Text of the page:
“Alexa, what is the capital of Indiana? Cancel that, I’ll just Google it on my phone and I won’t have to ask you to spell it.“ Today’s students have a hard time getting through the day without relying on Alexa, Siri, or Google. The very fortunate one-room schools had a dictionary and a set of encyclopedias. Not every child had a textbook, parents were required to purchase the textbooks
Granville School gym constructed by WPA program.
At one time there were schools one room grades 1-8 schools in every little community. The grade schools all had basketball teams for boys, but I do not remember girls playing basketball in grade school. When we played different teams, we normally walked to their school, or they would come to Granville. We were the only school with a gym, the other school teams played on dirt courts. The gym at Granville was built in 1937 by the Work Projects Administration (WPA), a program that was developed during the great depression. The people in our community raised money to buy the materials, but the men from WPA did the work.
I remember in 1937 John W. Brown was our principal, and we had two good basketball teams. When John W. returned to Gainesboro, the players in the junior and senior class went with him. The team won the basketball championship tournament that year. This was before schools were ranked by size and districts, so we competed with all the high schools in the Cookeville district, which included about 7 counties.
Meet the author
James Edward Clemons was born on February 2,1929 on Indian Creek in the Granville Community. He was the third child born to James Michael Clemons and Hallie Mai Huff Clemons. His brother, Jesse Lon, was 12 years older and sister, Minnie Lena, 8 years older. The farm was located next to his grandparents Alonzo and Minnie Tittle Huff which was near the present location of Wildwood Resort and Marina. He was educated at the Granville Elementary School thru his freshman year. When he was young, he rode a horse to school, riding behind his older sister. Later his transportation to school, existed of riding a pony and then a bicycle. Since the farm was at the edge of Smith County and his brother was the school bus driver, he started Smith County High School in sophomore year where he was actively involved in the Future Farmers of America.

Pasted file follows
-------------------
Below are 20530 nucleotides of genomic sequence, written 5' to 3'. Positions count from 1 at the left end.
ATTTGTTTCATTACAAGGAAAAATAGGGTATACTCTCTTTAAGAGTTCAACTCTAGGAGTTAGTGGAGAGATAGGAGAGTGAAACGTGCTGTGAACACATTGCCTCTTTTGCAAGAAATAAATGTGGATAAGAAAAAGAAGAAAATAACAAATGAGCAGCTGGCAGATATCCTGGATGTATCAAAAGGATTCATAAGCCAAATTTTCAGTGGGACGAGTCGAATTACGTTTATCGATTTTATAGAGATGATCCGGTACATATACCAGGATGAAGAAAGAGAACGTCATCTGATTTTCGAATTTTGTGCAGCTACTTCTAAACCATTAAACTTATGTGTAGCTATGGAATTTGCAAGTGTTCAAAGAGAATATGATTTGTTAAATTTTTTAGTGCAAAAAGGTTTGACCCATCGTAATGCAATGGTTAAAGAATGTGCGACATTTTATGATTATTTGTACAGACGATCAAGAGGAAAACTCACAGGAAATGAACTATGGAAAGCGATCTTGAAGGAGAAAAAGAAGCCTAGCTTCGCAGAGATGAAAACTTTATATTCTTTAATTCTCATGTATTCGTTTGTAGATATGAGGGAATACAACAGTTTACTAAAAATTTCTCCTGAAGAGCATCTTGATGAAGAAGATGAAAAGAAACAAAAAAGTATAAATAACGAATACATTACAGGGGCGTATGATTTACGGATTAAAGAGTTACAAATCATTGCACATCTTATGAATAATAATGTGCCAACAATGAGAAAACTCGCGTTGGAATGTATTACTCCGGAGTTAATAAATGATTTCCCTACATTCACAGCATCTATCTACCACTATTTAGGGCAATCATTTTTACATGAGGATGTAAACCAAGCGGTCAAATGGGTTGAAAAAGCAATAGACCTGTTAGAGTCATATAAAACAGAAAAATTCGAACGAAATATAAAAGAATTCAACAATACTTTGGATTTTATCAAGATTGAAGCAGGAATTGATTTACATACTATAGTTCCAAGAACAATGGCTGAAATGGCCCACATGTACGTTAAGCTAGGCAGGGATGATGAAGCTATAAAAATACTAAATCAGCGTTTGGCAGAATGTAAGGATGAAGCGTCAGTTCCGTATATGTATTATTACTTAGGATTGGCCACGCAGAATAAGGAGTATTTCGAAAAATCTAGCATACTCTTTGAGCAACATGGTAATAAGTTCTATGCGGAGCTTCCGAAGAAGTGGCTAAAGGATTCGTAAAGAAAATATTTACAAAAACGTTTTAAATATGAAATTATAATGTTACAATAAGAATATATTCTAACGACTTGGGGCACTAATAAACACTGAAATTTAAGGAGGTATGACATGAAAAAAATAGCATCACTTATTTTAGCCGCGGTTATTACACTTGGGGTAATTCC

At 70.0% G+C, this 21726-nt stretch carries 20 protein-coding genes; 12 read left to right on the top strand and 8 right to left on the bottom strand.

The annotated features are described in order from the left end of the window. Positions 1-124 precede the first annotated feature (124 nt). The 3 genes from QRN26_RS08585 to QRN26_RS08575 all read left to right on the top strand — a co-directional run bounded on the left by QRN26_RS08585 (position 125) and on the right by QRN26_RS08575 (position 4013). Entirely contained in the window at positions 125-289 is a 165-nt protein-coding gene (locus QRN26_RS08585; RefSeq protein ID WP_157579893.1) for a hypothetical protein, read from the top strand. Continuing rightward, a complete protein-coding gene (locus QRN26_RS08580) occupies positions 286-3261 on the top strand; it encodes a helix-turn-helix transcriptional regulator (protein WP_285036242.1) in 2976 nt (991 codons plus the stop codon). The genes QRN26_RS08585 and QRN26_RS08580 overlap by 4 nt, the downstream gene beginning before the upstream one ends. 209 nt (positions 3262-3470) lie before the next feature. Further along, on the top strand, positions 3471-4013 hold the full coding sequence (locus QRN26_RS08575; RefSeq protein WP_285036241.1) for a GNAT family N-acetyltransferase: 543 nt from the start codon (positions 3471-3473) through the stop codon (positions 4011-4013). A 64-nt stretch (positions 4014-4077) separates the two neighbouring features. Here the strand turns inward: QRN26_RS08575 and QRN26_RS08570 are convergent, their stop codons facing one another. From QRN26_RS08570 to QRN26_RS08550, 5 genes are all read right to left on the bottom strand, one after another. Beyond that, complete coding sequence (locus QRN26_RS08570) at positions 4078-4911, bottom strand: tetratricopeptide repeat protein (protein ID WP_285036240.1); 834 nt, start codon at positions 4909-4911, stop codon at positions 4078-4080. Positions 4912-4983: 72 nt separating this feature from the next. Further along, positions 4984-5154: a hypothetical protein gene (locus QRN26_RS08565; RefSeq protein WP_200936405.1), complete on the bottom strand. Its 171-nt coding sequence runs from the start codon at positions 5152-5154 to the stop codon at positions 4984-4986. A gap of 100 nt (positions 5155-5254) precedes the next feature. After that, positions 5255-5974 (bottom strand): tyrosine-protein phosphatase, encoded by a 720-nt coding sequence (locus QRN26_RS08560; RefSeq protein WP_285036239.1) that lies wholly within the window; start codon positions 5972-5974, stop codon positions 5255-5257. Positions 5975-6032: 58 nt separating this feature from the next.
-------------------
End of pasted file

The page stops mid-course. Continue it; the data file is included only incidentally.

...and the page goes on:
He was raised in the Granville United Methodist Church where his parents were friends of church members, Hugh and Lois McKinley. When the McKinley’s daughter was born, Hallie Mai took her eighteen-month-old son, James Edward, and went to visit the new baby, Tommie Jean McKinley. James and Tommie had a liking for each other their entire lives exemplifying a true love story. James often says that he only dated other girls until Tommie’s mother would allow him to date her. They were married on July 3, 1948 after both graduating from high school.